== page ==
News

Wind blows up a storm

Windy days are here again.

Wind gusts of up to 40 miles per hour randomly knocked out power to hundreds of homes and businesses on Whidbey Island throughout the day Thursday and into early Friday morning. No wind-related injuries were reported on North or Central Whidbey.

The first wind storm of the year comes after a long, hot summer. Only trace amounts of precipitation were measured on Whidbey Island during the summer months, according to the National Weather Service. The blue skies were accompanied by warmer-than-average temperatures from June to August.

All that has changed. Sustained winds of 30 miles per hour, from the southeast, were measured Thursday at Whidbey Island Naval Air Station. There were gusts up to 40 mph.

Rain and winds up to 30 miles per hour are expected into next week.

Tim Bader, a Puget Sound Energy spokesman, said Island, Skagit, Whatcom and Kitsap counties were the hardest hit by winds. About 30,000 people in those counties were without power at the peak outage at 1 a.m. Friday, but he didn’t have individual statistics for Island County.

By 12:30 p.m. Friday afternoon, there were only 49 people in Island County without power, Baser said.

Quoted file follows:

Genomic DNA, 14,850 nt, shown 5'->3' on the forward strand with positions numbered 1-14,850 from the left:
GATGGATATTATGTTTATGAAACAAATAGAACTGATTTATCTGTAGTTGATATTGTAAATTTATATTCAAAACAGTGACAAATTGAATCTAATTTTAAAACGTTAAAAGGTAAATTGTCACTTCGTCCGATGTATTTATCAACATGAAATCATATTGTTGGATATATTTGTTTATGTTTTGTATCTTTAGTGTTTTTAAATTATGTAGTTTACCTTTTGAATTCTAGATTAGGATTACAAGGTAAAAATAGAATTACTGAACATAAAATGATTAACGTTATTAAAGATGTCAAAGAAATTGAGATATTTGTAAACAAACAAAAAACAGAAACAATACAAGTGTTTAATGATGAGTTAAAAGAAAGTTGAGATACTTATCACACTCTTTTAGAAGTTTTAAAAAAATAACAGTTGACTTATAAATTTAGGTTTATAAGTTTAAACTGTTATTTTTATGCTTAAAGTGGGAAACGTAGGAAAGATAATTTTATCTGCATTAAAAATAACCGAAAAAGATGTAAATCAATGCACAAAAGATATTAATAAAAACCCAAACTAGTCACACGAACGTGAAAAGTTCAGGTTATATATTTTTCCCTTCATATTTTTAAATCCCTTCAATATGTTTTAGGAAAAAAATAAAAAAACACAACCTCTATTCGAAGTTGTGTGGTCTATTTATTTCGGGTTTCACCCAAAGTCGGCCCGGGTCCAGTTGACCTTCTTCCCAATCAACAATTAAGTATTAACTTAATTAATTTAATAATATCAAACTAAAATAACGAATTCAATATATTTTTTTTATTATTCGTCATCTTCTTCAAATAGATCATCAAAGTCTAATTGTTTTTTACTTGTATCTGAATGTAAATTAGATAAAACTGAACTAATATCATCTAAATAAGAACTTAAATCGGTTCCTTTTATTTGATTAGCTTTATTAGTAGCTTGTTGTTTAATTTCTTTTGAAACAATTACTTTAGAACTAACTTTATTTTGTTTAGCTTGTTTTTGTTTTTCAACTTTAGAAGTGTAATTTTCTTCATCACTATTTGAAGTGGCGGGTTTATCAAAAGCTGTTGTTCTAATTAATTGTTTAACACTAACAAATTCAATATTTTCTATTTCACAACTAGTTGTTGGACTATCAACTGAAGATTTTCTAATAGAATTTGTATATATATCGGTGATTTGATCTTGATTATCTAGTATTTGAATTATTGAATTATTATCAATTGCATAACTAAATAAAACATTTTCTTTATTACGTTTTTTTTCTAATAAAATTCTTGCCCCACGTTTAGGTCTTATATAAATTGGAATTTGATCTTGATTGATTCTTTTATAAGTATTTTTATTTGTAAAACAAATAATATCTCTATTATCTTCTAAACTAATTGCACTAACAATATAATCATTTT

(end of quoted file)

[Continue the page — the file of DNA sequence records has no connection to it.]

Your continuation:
Karl Kirn, the corporate relations manager for Puget Sound Energy, said crews responded to “spotty outages” all over the island. Most, if not all, the outages were tree-related, he said.

Kirn said the blinking of power in homes and businesses is part of a “built-in fail safe mechanism” of the power system. It’s an indication that the system sensed a problem. If there is something wrong, the power may automatically switch over to a different transmission line, he said.

Firefighters and Puget Sound Energy crews were busy all day Thursday dealing with fallen trees and limbs on power lines. Central Whidbey Fire and Rescue responded to 10 wind-related calls, all of them tree-related.

Chief Marv Koorn with Island County Fire District 2 said firefighters responded to 18 calls. There were trees and limbs of power lines, trees across roads and blown transformers.

“It was a busy day,” he said. Koorn said power was off at his home for about two hours, while others went powerless for up to seven hours.

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